The element of episteme has a moderating role in religiousness. Deviation from moderation and getting stuck in extremism or negligence originates in ignorance. Epistemological religiousness has a tetrahedral structure; therefore, as a structure it can be balanced or unbalanced. The tetrahedral knowledge is based on self-knowledge. If an individual’s religiousness is not placed on his or her self-consciousness (as mentioned), as an ongoing process, it creates a tendency toward extremism in the three other sides of knowledge. This disorder in epistemological religiousness leads to a lack of moderation in the other elements of religiousness. The analogous saying from Imam Ali (PBUH) is: ‘Anyone who knows himself has achieved the result of any knowledge and knowledge’ (Jaffer 2012, saying No. 270).

On the advice of Daphni Monastery, the sentence ‘know yourself’ has been the doctrine for training and it is the core of schools of different religions and morality (Park 1939:396). This knowledge, meant to convey the importance of finding yourself, is the reason for internal and external moderation. One who does not reach internal moderation cannot be at peace with others; as Plato says, it is the core of ‘peace with himself and with all mankind’ (1948:11).

An individual’s immoderate inside causes his or her relations with people and nature to be characterised as extremist or negligent.

Thinking about the link between religious episteme and moderation needs some clarification:

  1. Reductionist religiousness lacks the religious episteme element and leads the religious person to extremism. For example, when a person is satisfied only by a religious identity in religiousness and is deprived of religious insight, he or she tends to have religious prejudice, meant as identity prejudice, and to reach violent extremism to protect and expand his or her religious identity.

  2. Those who confuse the type of religiousness with religiousness itself generally identify extremism as a requirement for religiousness and think of religiousness and extremism as being the same destination instead of identifying extremism as a result of one of the types of religiousness. Based on this opinion, a two-way road appears: to be away from the sufferings of extremism we should fight religiousness, or to protect religiousness we should consider extremism as a justified concept.

  3. A moderate and reasonable way to get away from the so-called two-way road is to design and perform religious education programmes in such a way that their result would be a moderate religiousness, meaning that it has each of the four elements. This shows the importance of moral training programmes and the role of the media in religious countries.


On the one hand, according to the rational and religious heritage of mankind, self-knowledge is the most important and useful knowledge. On the other hand, a complete religion has four essential aspects: epistemological, ritual, moral and identification. So religious episteme is the most important of the aspects. If it doesn’t exist, an individual’s religiousness can be based on simulation, religious feelings and superstitious beliefs; then the other elements can lead to extremism and violence. The core of episteme is self-knowledge. A person who ignores himself or herself has an unconscious psychological reaction to compensate for the inevitable pain of self-ignorance. So he or she focuses on the three other parts of religion to alleviate the pain. Without episteme, the other three parts exceed reasonable limits or bounds. So extremism is a cover for ignorance.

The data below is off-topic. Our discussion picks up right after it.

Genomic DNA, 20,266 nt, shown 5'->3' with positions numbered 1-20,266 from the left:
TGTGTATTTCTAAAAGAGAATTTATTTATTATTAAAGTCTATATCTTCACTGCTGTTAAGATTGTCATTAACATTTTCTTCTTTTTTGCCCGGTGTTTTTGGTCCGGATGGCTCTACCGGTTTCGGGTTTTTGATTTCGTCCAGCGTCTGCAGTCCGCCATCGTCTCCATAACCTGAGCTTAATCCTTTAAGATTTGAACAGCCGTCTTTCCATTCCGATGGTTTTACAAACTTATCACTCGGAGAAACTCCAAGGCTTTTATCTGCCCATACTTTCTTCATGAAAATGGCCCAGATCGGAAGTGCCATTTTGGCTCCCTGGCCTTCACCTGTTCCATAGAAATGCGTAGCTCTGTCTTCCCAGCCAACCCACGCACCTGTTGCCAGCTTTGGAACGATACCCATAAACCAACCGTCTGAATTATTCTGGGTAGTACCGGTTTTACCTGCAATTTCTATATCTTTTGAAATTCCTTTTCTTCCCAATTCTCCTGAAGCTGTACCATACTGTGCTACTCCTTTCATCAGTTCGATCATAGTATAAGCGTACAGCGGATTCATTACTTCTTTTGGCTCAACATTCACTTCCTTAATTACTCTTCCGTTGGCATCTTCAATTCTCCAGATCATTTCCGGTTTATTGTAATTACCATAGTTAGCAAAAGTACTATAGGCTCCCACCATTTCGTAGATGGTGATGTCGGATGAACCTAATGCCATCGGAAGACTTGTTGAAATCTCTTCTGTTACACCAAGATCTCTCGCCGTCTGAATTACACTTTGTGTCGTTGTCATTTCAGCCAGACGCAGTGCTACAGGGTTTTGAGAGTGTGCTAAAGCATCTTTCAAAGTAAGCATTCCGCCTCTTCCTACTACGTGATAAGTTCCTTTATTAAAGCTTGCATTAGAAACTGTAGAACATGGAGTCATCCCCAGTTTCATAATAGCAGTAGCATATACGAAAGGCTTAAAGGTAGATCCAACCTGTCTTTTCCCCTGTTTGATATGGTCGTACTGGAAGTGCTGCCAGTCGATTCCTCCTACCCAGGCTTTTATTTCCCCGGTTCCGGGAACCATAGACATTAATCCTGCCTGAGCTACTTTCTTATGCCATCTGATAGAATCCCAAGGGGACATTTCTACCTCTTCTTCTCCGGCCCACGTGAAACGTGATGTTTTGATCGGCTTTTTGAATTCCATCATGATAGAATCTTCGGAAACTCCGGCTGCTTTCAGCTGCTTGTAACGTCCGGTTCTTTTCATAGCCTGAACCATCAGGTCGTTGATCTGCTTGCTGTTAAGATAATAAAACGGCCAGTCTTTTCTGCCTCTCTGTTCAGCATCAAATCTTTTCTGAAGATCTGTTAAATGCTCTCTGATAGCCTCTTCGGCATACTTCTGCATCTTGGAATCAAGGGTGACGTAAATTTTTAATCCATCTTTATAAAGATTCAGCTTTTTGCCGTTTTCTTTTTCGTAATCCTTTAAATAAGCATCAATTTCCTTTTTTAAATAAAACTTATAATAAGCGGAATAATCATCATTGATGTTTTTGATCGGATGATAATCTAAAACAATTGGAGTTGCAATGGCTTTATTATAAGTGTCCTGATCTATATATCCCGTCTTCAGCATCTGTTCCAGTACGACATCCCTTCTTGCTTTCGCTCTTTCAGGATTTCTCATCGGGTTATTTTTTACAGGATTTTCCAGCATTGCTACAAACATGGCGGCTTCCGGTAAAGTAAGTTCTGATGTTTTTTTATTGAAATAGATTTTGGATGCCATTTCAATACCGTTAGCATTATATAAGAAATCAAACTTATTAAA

As far as all four types of religiousness are found in Islam, true religiousness is the coherence of three themes of religiousness based on an epistemological one. The link between religious episteme and moderation declares that (1) the existence of reductionist religiousness, (2) extremism generally is a requirement for religiousness, and (3) improving self-knowledge is a way to have a moderate religiousness.


Competing interests

The author declares that he or she has no financial or personal relationships which may have inappropriately influenced him or her in writing this article.


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Faris, I. & Zakar, F.I., 2013, Mu’jam maqayis al-lughah, vol. 4, Turath for solutions, p. 69. ISBN: 9957688456, 9789957688455.

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Karimova, R., Aksakalova, Z., Seidaliyevich, K.D. & Bolatovna, D.P., 2013, ‘Social and psychological aspects of religious extremism prevention amongst youth’, 1st Annual International Interdisciplinary Conference, AIIC, Azores, Portugal, April 24–26.

Klip, A., 2011, ‘The ontology and epistemology of extremism’, ENDC Proceedings 14, 9–25.

Kressel, N.J., 2007, Bad faith: The danger of religious extremism, Prometheus books, Amherst, New York.

Plato, 1948, Plato’s the republic, Books Inc., New York.

Robinson, N., 1998, Ash’ariyya and Mu’tazila, viewed n.d., from https://muslimphilosophy.com


1. وَكَذٰلِكَ جَعَلناكُم أُمَّةً وَسَطًا

2. Imam Ali (PBUH) is the cousin and son-in-law of Muhammad (PBUH), the prophet of Islam and the first Imam of Shia Muslim from 632 to 661. He ruled as the fourth caliph from 656 to 661, after the prophet.

3. جهلa

4. This is a school of Islamic theology (Robinson1998).